THE EXPULSION of three U.S. diplomats by Venezuelan President Nicolás Maduro last week should be taken as one more symptom of the unravelling of the crackpot socialist regime inflicted on the country by the late Hugo Chávez. Mr. Maduro, a former bus driver picked by Mr. Chavez to replace him as he was dying of cancer, accused Charge D’affairs Kelly Keiderling and two colleagues of plotting to sabotage the crumbling national electric grid, histrionically shouting “Yankee, go home” for good measure.
The charges are ridiculous, but there is logic to their timing. Mr. Maduro’s government is besieged by the consequences of 14 years of disastrous economic policies: inflation that has risen above 45 percent; severe shortages, including of food staples and toilet paper; chronic power outages, including one that turned out lights in 70 percent of the country last month; and one of the world’s highest rates of violent crime.
Two weeks ago the president travelled to China in the hope of extracting a cash loan from one of Venezuela’s biggest oil customers. According to reports in the Venezuelan press, he was turned down. Incredibly, a country that receives $90 billion a year in oil revenue lacks the cash to import basic consumer goods. Meanwhile well-connected officials and businessmen feast on the difference between the official rate of exchange for the dollar and the black-market rate, which is seven times higher. And then there is drug trafficking: French authorities last month seized more than 1.3 tons of cocaine worth $270 million from an Air France flight originating in Caracas, showing that large-scale smuggling operations that have been linked to senior military commanders continue.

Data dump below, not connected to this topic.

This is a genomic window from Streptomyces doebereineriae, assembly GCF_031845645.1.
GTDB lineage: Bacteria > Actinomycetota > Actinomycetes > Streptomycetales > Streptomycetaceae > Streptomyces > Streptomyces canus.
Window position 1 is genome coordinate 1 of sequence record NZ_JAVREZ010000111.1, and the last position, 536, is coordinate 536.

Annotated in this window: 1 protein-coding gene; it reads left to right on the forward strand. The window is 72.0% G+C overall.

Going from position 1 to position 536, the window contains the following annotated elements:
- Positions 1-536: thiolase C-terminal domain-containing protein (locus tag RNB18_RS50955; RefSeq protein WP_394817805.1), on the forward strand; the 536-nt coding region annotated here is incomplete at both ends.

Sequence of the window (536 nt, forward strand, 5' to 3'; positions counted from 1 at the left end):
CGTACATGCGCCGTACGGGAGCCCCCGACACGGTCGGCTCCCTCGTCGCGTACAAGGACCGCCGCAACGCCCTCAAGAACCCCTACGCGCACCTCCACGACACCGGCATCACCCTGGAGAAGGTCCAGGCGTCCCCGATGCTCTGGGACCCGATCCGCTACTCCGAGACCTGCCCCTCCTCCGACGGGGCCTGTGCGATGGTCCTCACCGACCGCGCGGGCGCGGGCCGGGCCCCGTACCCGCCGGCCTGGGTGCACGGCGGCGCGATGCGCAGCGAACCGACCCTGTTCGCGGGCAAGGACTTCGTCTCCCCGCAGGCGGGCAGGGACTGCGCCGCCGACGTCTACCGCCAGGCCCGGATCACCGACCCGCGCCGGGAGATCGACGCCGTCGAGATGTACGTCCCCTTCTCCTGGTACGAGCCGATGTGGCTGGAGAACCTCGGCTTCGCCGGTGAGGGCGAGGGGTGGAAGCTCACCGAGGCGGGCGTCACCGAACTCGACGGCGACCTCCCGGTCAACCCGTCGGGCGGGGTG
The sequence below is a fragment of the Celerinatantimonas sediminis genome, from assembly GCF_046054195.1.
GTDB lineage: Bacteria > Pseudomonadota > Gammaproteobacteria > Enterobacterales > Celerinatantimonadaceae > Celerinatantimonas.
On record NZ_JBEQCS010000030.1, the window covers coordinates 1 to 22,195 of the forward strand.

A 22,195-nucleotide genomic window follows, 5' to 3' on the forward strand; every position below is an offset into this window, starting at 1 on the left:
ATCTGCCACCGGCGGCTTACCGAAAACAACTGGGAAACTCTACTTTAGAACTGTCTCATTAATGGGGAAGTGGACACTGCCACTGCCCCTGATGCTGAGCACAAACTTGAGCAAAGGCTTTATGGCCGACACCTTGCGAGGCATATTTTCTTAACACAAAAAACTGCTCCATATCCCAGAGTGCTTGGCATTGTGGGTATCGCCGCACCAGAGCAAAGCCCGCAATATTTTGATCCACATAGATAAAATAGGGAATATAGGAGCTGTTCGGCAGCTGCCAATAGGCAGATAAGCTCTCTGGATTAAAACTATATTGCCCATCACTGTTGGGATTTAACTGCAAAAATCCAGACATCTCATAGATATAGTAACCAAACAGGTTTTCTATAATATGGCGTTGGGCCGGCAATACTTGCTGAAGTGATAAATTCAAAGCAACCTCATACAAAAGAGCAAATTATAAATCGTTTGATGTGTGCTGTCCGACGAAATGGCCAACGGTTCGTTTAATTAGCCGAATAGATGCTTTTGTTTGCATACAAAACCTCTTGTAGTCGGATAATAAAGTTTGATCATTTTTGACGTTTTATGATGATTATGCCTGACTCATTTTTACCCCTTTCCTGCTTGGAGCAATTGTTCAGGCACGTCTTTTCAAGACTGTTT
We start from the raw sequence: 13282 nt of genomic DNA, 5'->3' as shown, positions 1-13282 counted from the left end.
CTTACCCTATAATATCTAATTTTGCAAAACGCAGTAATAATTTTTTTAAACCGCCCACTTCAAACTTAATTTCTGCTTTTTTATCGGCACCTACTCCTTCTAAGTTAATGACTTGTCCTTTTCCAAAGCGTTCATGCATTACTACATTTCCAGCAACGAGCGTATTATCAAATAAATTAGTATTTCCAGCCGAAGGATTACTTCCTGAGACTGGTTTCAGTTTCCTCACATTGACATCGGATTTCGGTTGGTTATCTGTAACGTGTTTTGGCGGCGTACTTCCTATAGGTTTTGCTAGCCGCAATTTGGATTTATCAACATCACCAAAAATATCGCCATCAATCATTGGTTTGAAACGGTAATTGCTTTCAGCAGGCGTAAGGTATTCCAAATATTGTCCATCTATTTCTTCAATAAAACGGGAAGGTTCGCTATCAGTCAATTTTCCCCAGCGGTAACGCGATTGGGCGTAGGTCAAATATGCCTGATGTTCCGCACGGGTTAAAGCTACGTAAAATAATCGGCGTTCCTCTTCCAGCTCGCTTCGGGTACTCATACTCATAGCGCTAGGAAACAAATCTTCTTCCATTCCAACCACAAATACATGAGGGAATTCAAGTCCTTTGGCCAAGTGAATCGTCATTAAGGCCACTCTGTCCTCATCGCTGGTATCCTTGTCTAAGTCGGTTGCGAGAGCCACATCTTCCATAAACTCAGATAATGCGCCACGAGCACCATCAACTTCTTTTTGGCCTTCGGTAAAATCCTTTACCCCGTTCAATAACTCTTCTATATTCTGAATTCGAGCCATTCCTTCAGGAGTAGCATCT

Unwilling or unable to take steps to stabilize the economy, combat the mounting violence in the streets or stop rampant corruption, Mr. Maduro has taken to ranting about supposed conspiracies to cause shortages or power outages as well as plots to kill him. Some are blamed on the “fascist” opposition; the French firm Airbus recently was accused of sabotaging the presidential plane. But the Obama administration is increasingly the foil. A couple of weeks before expelling the diplomats, Mr. Maduro claimed, falsely, that U.S. authorities had prohibited his plane from crossing U.S. airspace; a few weeks before that he said he had learned of a secret White House meeting at which a plan to destabilize Venezuela was hatched, called “Total Collapse.”
Sadly, “total collapse” is where Mr. Maduro’s regime appears to be headed. But far from plotting that disaster, the Obama administration spent much of the last year courting Mr. Maduro, in the naive belief that relations with Venezuela could be rebuilt following Mr. Chavez’s demise. In June Secretary of State John F. Kerry went out of his way to meet Mr. Maduro’s foreign minister and announced his intention to “find a new way forward” with his government. The expulsion of the diplomats, which the State Department quickly reciprocated, ought to lead to a correction of that poor judgment. The United States should do nothing to abet Mr. Maduro’s implosion; it also should do nothing to prevent it.